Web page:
Posts Tagged ‘ Obama ’

The upside of a gasoline crisis

Mississippi Gov. Haley Barbour, speaking to the U.S. Chamber of Commerce, today said that the Obama administration favors higher gas prices: “This administration’s policies have been designed to drive up the cost of energy in the name of reducing pollution, in the name of making very expensive alternative fuels more economically competitive.”

First, I have to admit that Barbour is cynically correct, but only if you read the above sentence like this: Haley Barbour … today said that the Obama administration favors higher gas prices … in the name of reducing pollution, in the name of making very expensive alternative fuels more economically competitive. It is true, Obama himself has stated that he is not opposed to higher prices on gasoline (maybe because a sustained gas crisis would actually generate the political willpower to detox our foreign oil addiction). However, administration policies have NOTHING to do with the current rise in gas prices. Let me repeat that: ADMINISTRATION POLICIES HAVE NOTHING TO DO WITH THE CURRENT RISE IN GAS PRICES!!! The federal tax on a gallon of gasoline has not changed since 1993; it is currently 18.4 cents. There is an excess supply of oil in world markets, so the lack of new drilling permits in Gulf is not restricting production. In short, the sharp increases in gas prices around the country over the last couple of weeks are purely the result of market volatility and uncertainty about political developments in the oil rich Middle East and North Africa.

Even if the U.S. were suddenly able to tap all of its possible reserves (note, there is still debate about what amount of this is ‘proven’), it is only enough to last about 31 years at current consumption levels. And given that we presently produce 6 million barrels a day while consuming 20 million, it is beyond even my wildest dreams to think that our production could ever completely supplant foreign sources. In short, an energy policy that is based on oil and other fossil fuels will never allow us to be self-sufficient and will not support future generations of Americans that Republicans love to crow about protecting (i.e., me and my future children).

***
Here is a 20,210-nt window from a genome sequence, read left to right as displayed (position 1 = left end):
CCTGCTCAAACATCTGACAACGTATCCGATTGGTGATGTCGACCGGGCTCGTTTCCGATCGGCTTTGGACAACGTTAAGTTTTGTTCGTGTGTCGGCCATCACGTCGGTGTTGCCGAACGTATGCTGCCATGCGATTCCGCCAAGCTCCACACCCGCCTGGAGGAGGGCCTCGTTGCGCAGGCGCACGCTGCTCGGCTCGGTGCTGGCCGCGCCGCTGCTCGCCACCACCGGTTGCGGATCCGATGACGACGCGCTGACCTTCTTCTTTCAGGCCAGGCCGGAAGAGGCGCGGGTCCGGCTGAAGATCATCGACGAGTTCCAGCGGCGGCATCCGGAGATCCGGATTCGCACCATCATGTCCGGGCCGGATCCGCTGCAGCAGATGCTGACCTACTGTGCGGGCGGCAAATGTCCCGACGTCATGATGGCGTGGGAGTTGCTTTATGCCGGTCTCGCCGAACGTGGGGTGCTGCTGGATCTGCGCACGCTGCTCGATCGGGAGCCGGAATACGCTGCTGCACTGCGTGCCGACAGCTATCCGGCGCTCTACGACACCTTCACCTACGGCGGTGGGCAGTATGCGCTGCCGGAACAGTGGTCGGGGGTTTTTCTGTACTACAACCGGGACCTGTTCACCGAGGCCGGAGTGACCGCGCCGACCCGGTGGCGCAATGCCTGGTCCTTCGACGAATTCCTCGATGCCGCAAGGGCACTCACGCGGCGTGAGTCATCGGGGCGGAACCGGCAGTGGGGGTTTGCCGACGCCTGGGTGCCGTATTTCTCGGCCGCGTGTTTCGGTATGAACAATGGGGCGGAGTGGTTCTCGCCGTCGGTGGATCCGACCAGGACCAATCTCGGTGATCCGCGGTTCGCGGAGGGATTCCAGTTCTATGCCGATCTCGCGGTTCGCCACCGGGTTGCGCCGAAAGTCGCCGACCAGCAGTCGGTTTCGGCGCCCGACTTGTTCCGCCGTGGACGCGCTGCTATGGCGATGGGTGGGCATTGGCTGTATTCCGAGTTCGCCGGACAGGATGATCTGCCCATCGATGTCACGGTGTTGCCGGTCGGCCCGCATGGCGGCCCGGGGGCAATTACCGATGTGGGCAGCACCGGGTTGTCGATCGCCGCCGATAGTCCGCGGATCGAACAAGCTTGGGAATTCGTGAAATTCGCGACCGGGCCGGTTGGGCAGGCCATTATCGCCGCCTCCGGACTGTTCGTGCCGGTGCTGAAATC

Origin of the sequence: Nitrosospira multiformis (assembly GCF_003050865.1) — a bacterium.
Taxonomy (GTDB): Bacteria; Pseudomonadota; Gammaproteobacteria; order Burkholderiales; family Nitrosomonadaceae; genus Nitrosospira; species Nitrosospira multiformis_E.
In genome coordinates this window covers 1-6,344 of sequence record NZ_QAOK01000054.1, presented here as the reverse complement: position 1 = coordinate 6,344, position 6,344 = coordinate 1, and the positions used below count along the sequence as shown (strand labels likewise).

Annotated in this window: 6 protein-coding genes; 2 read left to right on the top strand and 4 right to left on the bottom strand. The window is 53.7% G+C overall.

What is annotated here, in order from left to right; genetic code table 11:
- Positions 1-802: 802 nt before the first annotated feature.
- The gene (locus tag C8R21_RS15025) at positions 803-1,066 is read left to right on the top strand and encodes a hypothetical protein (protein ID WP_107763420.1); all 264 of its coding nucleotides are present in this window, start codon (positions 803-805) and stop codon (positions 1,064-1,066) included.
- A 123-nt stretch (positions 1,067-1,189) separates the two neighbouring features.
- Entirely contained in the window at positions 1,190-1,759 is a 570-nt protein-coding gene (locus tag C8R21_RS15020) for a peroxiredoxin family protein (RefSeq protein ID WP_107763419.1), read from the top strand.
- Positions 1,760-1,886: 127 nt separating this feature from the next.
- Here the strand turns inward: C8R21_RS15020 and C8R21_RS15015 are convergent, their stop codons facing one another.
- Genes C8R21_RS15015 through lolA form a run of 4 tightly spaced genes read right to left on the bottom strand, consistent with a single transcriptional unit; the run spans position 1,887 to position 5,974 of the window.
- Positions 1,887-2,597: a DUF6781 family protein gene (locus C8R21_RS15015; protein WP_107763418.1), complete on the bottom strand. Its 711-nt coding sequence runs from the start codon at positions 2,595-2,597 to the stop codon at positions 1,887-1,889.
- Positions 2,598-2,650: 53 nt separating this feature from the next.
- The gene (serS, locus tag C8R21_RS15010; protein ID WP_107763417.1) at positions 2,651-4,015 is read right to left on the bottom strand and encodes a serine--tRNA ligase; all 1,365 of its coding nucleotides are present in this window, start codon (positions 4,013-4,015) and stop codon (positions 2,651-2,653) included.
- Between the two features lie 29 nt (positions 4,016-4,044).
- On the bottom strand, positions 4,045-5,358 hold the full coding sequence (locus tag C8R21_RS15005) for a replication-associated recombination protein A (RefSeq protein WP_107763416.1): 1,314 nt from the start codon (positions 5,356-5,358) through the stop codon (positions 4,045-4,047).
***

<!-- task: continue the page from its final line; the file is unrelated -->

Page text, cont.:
So what good can come from a gasoline crisis that would hit working-class Americans the hardest? It would force us to confront the fact that domestic politicos have very little long-term control over the price of oil and, subsequently, gas prices. And that if we truly want energy security, we’re actually going to have to invest in sources that won’t dry up unless the earth stops spinning or the sun explodes (wind- and solar-power, for those keeping score). So while the Obama administration is not actively raising gas prices, it is not afraid to confront the realities that underlie those rising prices because, as Energy Secretary Steven Chu points out, “When the price of oil goes up in the short-term, everybody gets very worried. But when it subsides, people forget that this is a long-term problem.”

While Democrats and Republicans agree that our energy sector should not be held hostage to foreign policy crises, Republicans’ (and some Democrats) belief that we can simply use domestic fossil fuels to solve our supply problem is simply ludicrous. Well, I guess it’s not ludicrous to Baby Boomers who will be dead before the oil is gone; but to someone like me who actually will have to deal with a post-oil society, I would prefer not to have to start developing that new infrastructure when the oil runs out. Instead, we need to recognize that there is still a place for oil in this world, but that it should be as a bridge to maintain supplies as we transition to renewable sources which can power our nation for generations to come. If politicians (like former energy lobbyist Haley Barbour) who oppose alternative energy development in favor of increasing oil production want to be taken seriously by working-class and younger Americans about protecting them from energy price fluctuations, they should cut the bullshit and get off the oil industry’s dick.

And maybe it’s just because I’ve had Gary Jules in my head all day and want to talk about it, but I think this really sums up the conservative solution to energy security: “And I find it kind of funny, I find it kind of sad/The dreams in which I’m dying are the best I’ve ever had”


Obama’s a pragmatist? Finally, some good news.

(Inspiration thanks to the Daily Dish)